Potential buyers in the Key West should appreciate the limitations of our real estate market. Unlike many parts of Florida where cities can expand into vacant areas or build skyscraper condominiums near a beach, Key West has a limited land mass and numerous governmental restrictions which severely limit new construction. The Old Town area of Key West has strict rules which disallow taking down historic older houses and impose standards on how existing homes may be renovated. As a result most of our construction involves the renovation of existing properties in Old Town and/or razing non-historic properties in other parts of our island city.

The Key West MLS has a few "vacant lot" a few properties with an existing structure which could be razed or renovated. Building a new house or renovating and expanding an existing property will tax any marriage, but if done correctly, the rewards could be astounding. A new owner will end up with the house of his or her dreams.  Let's take a look.
317 Virginia Street, Key West
317 Virginia Street is located in the Bahama Village area of Key West. It is  a vacant and cleared lot which measures 25.25' X 86.92' or  2195 sq ft lot offered at $369,000. CLICK HERE to view the Key West MLS datasheet.This lot is located a little over two blocks west of Duval Street and about three blocks east of the soon to be completed Truman Annex Waterfront Park. I think there will be a surge in demand for homes in the Bahama Village area soon after the park opens and the public sees how easy it will be to get to the park.
323 Angela Street, Key West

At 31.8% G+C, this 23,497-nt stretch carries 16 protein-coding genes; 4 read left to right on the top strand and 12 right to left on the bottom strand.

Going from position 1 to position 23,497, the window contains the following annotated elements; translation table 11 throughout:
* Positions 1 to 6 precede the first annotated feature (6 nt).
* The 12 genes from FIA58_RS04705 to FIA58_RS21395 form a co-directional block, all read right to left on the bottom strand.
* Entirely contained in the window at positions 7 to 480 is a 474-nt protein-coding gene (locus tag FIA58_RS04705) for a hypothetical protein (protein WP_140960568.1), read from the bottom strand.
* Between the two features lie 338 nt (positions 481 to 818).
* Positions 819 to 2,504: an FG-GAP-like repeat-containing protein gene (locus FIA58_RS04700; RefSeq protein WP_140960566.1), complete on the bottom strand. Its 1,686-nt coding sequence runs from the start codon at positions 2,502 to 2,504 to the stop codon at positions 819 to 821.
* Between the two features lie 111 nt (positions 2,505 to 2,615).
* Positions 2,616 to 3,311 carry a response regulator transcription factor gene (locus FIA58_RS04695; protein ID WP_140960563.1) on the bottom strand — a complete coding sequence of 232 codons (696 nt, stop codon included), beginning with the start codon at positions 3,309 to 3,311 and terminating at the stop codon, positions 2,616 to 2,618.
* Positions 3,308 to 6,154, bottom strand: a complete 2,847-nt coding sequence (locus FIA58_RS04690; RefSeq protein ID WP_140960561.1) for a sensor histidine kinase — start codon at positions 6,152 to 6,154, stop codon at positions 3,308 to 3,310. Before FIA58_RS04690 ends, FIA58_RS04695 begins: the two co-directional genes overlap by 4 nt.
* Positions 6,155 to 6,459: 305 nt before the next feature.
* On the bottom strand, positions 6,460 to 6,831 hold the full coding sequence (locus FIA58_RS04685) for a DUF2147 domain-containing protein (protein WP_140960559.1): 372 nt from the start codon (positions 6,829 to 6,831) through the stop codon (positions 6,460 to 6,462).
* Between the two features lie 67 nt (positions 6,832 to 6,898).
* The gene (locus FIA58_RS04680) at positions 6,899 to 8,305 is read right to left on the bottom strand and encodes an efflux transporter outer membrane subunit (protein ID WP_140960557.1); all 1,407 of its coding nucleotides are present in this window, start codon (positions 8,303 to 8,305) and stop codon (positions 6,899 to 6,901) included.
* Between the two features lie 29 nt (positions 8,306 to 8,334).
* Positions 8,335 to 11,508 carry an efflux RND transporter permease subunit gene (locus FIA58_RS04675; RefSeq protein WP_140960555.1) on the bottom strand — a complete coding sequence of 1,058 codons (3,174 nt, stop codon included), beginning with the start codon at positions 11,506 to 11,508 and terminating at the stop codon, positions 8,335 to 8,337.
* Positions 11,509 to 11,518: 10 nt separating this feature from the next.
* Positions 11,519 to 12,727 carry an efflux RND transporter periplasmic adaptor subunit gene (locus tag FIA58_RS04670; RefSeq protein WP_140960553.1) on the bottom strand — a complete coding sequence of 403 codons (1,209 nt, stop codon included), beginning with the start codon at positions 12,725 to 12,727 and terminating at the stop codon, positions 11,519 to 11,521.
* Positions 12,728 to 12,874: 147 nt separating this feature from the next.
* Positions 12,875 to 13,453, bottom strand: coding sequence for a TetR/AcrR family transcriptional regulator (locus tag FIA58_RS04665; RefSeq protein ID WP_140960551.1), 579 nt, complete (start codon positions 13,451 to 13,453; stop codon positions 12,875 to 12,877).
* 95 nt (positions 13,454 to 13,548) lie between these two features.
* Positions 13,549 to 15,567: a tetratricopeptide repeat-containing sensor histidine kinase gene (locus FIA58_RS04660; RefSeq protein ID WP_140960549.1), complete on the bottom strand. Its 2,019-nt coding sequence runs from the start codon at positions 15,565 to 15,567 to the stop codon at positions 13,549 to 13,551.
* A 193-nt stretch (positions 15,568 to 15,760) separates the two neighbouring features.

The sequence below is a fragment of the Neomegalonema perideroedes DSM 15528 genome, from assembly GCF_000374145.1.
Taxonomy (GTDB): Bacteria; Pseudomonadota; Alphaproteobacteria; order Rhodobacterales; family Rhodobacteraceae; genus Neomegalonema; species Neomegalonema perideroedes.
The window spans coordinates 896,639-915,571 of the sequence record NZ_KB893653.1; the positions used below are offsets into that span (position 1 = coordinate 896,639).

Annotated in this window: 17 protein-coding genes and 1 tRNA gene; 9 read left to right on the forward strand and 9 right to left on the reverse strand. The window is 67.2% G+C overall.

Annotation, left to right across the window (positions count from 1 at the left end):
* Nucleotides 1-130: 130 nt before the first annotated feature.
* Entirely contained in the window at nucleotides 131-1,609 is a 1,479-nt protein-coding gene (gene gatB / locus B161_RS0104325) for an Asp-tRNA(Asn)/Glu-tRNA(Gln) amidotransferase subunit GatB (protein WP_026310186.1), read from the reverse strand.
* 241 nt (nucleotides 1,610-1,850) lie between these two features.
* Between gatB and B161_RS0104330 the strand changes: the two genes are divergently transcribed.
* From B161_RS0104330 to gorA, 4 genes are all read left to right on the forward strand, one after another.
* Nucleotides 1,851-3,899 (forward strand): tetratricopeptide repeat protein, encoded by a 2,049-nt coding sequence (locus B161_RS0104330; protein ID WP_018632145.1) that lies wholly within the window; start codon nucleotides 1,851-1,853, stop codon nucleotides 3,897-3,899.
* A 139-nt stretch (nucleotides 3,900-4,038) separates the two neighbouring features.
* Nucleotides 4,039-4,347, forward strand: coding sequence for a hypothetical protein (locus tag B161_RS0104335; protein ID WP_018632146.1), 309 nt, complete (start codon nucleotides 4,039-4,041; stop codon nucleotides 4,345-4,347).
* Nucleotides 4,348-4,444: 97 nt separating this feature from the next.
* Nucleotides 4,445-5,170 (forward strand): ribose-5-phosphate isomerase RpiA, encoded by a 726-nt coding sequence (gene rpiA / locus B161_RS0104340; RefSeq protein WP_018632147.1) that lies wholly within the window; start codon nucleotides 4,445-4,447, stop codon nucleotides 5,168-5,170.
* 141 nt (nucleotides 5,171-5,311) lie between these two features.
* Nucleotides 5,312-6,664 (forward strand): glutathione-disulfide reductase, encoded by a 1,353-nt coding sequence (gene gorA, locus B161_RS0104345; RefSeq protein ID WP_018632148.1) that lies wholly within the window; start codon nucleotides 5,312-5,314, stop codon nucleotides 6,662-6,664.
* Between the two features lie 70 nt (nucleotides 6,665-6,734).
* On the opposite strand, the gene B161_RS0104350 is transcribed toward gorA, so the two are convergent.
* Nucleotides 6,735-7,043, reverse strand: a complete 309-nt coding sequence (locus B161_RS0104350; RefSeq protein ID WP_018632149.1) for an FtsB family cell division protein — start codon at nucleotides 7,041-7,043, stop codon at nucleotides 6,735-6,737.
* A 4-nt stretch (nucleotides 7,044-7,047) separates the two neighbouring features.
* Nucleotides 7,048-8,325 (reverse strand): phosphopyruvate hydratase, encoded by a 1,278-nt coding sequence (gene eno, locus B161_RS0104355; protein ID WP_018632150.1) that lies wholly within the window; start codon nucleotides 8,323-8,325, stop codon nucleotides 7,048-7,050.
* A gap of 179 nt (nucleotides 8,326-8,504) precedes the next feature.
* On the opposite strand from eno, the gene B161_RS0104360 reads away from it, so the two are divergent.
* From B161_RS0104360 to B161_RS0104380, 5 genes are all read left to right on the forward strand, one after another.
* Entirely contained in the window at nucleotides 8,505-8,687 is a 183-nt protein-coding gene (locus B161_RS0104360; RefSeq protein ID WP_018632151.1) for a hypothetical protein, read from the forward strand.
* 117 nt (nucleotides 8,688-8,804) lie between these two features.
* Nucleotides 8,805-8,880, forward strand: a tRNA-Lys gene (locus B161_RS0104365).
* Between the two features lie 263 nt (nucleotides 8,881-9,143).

323 Angela Street has an existing 840 sq ft home plus loft situated on a 4,824 sq ft lot (48' X 100.5') offered for sale at $724,500. This house is located a little over one block west of Duval Street in Bahama Village. A new one and one-half story house is being built right now next door to the west.   CLICK HERE to view the Key West MLS datasheet.
622 Mickens Lane Key West (vacant lot only)
622 Mickens Lane is a 27.5'  90' vacant lot offered for sale at $381,000. If it were purchased along with 624 Mickens Lane (below) the combined site would be a 4,500 sq ft renovation property located in the X-flood zone just a block and one-half off Duval Street. CLICK HERE to view the Key West MLS datasheet.
624 Mickens Lane Key West
624 Mickens Lane has an existing 948 sq ft wood frame home sitting on a 90' X 23' lot which is offered for sale at $575,000. CLICK HERE to view the Key West MLS datasheet.
903 Eaton Street, Key West
903 Eaton Street has an existing 761 sq ft non-historic concrete block house which can be taken down and a new house built on the 5,300 sq ft lot which measures 50' X 103'. This is the largest lot for sale in the Old Town area where a new house can be built. The photo only shows the front 1/2 of the lot. The existing house and even larger lot is located behind the wood fence. CLICK HERE to view the Key West MLS datasheet. The existing house two bedroom one bath house would probably rent in excess of $2500 per month. A new owner might rent parking spaces in front to locals who do not have off street parking for $150 a month or more creating an additional $450 or more in rent.

26 Floral Avenue, Key West
Gulf of Mexico

26 Floral Avenue is located in the Key Haven addition to nearby Stock Island just five miles east from Duval Street. This is a 60' X 100' (6,000 sq ft) lot with seawall on a canal which leads to deep ocean water. This lot is nestled between other homes added to the area in the past fifteen years. Those homes are typically two story located over covered ground parking. The houses on Floral Avenue all have first and second floor views of the Gulf of Mexico across the street and water views of the canal at the rear. Owners in this part of town are most often young professionals as well as retired locals who moved here when Key Haven became an upscale bedroom community for locals displaced from Old Town. It's super easy to go out to the boat after a day at the office, grab a beer, and take the boat out for a couple of hours. CLICK HERE to view the Key West MLS datasheet.